Our mom always led the daily rosary, reciting in the car on our way home from school. She gave us our own rosaries, just like the three Fatima kids, and expected us to follow along. I tried my best. At 10 years old, those Portuguese pastorinhos were wearing penitential ropes and chatting with the mother of God; me, I daydreamed about computer games as the mumbling of the rosary cast a dusky, trance-like haze.

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One time after school, as I wandered around the grounds waiting for our dad to pick us up, I remembered something about St. Bernadette Soubirous. At Lourdes in France she saw the Virgin Mary 18 times. On the ninth visit, the apparition told her to dig a small hole on the earth and eat some grass. Bending down, I did the same.

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When the authorities were questioning the teenage Bernadette about that, one of them said that “the idea of eating grass does not seem worthy of the holy virgin.” She replied: “We enjoy eating salad.” I was young, and it all happened so long ago, but it was definitely no salad. The taste clogged up my throat, and I could only manage a few blades. For the souls in purgatory I stopped myself from spitting them out; for myself I didn’t go for seconds. Clearly, St. Bernadette was made of sterner religious iron than me.

For the souls in purgatory I stopped myself from spitting [grass] out; for myself I didn’t go for seconds. Clearly, St. Bernadette was made of sterner religious iron than me.

To the end of her life my mom clung tirelessly to the Lord. Throughout the long procession of cures and diagnoses she prayed for a miracle. When she realized that there was no more hope, she told us—her breath labored, her frame eaten by the cancer—that she wanted to die on a feast day, a holy day. Her wish wouldn’t be granted. She died on a simple Friday, shortly after midnight. I ran to her a room a few minutes after she passed. The figure lying on the bed was no longer my mother.

The last words she ever said to me were simple: “I hope one day you will go back to God.”

A couple of months after the funeral I attended a big Javanese wedding in Bali. The bride was an acquaintance of mine, and she flew in weeks ahead to prepare for the Hindu rituals. On the day itself, it seemed the entire town of Ubud was invited to the ceremony. Dressed in a sarong and T-shirt, a peci atop my head, I milled among the crowd, knowing nothing, eating small pastries, and downing bottle after bottle of Teh Botol. Girls wore flowers on their hair, while more petals were laid across every stair step, along with numerous arrangements of palms that floated above our heads. The smell of incense mixed hypnotically with the heat. On one side, as gamelan percussion played, two performers in masks bantered with one another, and ended up shaking hands as the people around them clapped.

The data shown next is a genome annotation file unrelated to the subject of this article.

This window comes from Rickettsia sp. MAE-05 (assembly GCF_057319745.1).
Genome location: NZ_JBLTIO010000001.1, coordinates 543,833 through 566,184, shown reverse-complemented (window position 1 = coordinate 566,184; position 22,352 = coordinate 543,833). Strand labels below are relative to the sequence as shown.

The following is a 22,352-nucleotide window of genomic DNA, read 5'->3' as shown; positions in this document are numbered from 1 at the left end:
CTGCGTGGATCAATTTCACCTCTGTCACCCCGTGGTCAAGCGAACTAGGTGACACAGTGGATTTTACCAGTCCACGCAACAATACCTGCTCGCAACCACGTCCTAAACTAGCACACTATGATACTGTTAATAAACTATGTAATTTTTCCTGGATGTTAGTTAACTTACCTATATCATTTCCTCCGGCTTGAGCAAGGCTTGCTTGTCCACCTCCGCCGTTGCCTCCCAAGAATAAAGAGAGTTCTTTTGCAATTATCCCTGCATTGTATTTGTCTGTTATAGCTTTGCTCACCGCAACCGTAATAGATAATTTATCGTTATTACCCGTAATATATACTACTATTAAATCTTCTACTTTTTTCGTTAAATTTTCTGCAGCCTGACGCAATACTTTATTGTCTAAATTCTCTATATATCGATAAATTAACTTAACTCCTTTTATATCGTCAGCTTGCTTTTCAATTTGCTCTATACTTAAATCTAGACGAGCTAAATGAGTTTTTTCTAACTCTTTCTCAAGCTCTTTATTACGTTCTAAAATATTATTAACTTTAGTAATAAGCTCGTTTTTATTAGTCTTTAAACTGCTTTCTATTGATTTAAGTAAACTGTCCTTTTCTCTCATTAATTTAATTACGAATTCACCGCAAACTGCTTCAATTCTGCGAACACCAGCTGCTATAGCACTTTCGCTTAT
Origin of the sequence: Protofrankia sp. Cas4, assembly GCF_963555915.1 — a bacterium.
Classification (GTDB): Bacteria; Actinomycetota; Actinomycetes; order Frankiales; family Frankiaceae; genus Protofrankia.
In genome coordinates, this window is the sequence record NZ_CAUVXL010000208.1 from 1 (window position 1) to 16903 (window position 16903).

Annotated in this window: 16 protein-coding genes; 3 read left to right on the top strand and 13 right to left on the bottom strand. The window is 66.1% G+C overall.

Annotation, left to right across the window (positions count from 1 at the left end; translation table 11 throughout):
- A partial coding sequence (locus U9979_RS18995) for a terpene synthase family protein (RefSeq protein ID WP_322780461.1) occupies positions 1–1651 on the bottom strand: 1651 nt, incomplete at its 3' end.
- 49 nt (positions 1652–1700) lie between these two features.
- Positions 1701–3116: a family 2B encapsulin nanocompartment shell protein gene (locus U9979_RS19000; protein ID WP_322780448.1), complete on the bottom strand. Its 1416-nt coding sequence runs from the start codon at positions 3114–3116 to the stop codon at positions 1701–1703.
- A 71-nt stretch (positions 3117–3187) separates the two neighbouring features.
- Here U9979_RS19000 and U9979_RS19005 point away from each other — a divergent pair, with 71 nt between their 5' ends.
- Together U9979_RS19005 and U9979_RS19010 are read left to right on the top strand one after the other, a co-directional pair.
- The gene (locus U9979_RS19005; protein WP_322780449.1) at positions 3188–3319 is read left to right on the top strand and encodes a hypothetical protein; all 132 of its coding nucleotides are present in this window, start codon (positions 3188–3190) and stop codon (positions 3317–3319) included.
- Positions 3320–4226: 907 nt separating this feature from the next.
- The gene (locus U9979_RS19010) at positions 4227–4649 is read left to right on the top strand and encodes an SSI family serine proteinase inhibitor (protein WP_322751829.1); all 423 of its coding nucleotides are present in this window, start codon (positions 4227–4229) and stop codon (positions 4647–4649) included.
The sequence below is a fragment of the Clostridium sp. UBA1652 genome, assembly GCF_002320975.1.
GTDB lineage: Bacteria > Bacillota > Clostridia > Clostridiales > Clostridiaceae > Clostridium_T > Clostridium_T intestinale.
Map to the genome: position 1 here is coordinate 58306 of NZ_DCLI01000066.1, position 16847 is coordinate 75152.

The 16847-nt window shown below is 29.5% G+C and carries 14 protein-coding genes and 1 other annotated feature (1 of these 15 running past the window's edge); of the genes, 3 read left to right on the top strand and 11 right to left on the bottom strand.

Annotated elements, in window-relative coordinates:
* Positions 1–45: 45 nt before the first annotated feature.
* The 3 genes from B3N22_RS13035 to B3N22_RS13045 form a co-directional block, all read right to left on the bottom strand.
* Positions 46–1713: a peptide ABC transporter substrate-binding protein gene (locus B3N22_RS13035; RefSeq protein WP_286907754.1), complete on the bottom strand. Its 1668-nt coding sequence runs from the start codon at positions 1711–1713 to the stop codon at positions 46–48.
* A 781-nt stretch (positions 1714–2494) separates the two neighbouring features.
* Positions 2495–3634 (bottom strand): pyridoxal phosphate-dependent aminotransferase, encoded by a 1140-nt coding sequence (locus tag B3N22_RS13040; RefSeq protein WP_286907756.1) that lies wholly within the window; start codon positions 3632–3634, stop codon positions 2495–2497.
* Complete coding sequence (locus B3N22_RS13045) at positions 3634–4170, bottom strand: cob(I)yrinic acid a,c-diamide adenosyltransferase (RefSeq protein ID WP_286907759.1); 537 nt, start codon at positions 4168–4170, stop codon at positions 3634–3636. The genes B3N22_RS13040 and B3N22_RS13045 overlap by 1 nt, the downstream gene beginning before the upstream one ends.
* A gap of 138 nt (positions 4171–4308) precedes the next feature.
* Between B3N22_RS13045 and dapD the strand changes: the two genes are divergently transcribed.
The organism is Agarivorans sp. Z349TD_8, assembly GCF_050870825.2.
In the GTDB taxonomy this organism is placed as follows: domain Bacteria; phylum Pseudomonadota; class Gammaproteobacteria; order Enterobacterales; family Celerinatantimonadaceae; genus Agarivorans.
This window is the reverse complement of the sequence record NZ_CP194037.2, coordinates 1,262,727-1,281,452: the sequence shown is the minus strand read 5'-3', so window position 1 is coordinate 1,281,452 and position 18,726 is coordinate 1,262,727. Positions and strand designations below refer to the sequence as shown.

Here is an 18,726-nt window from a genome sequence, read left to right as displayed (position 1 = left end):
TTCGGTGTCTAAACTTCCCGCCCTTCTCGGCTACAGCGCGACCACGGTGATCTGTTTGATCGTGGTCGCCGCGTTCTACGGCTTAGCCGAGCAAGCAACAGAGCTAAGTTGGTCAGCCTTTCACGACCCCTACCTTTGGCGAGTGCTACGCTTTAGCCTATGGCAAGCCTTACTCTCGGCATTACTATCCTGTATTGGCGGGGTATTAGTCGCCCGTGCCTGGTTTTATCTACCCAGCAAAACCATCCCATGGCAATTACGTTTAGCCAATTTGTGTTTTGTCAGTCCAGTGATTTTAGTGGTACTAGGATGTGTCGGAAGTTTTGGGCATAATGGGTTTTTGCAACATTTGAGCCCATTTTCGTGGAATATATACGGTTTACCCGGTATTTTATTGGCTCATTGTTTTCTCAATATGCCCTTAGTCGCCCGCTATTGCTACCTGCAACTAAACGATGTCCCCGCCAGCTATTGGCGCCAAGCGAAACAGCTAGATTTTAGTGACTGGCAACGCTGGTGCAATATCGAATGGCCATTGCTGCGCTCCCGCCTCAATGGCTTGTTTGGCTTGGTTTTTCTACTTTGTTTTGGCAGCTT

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All around the groom’s house were tall ornate arrangements of offerings—fruit, cakes, or sometimes even cooked meat, skewered to the trunk of a banana tree. I asked an Indonesian friend about them. “They are gebogan,” she explained. “We make them as offerings and sacrifices to the gods.”

I nodded. “Do you also offer fish? Or is it just meat?”

She shook her head. “It’s mostly fruit and flowers. But no fish.”

The flies were already buzzing around the gebogan stacked with meat. Throughout the island stray dogs would sometimes chew on the smaller offerings to the spirits laid out in almost every street corner. But it didn’t matter—their essences had already floated heavenward. The sacrifice had been accepted. Under the towering gebogan we talked and ate and chewed betel and danced; we were very small, indeed, under the shadow of the Lord.

 

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Lio Mangubat
Lio Mangubat is an editor at Summit Books.